Audio

Haggis-related bomb scare inspires poem

On Jan. 25, people the world over will mark the birthday of Robert Burns by listening to his poem Address to a Haggis. Poet and author Ian Blake recently penned a post-script to the poem inspired by a haggis-related airport bomb scare. Listen to Blake's interview with As It Happens.

Ballad is post-script to Robert Burns poem Address to Haggis

A chef carries a plate of haggis after a reading of the 'Address to the Haggis' during a Burns supper at the Royal Burgess Golfing Society in Edinburgh, Scotland on Jan. 24, 2013. Burns suppers are normally held on or near Jan. 25, which is the birthday of Scotlands's national poet, Robert Burns. (David Moir/Reuters)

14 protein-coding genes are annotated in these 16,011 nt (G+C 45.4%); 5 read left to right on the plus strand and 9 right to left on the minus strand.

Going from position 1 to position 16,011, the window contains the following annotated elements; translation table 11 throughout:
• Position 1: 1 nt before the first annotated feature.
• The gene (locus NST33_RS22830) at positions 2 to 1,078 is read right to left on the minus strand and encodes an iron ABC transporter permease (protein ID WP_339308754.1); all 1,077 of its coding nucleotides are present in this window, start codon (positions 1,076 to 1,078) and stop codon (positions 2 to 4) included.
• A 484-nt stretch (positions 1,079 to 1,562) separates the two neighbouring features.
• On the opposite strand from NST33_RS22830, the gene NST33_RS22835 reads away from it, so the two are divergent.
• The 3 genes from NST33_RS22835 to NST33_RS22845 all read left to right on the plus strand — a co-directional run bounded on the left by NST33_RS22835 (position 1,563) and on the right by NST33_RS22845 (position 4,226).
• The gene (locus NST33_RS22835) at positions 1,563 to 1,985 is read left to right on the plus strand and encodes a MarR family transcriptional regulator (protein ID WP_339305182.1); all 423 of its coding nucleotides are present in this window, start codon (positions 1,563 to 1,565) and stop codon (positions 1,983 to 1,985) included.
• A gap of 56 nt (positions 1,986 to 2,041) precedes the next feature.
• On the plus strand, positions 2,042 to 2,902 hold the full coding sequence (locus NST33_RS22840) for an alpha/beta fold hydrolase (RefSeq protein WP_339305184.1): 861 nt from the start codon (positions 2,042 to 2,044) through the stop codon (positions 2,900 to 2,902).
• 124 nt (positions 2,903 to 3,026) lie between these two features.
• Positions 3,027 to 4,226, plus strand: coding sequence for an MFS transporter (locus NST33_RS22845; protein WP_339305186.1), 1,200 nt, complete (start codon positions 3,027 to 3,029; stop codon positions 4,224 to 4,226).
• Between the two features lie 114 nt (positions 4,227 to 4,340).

On Jan. 25, people the world over will mark the birthday of Robert Burns, Scotland's most celebrated bard, by listening to his poem Address to a Haggis and eating great helpings of the dish.

The "great chieftain o' the puddin'-race," as Burns refers to it in the poem, is a mixture of sheep organs mixed with oatmeal, suet and spices, and traditionally stuffed into the animal's own stomach.

Poet and author Ian Blake recently penned a post-script to Address to a Haggis, inspired by his haggis-related airport bomb scare.

Click the audio clip above to listen to an interview with Blake on CBC Radio One's As It Happens.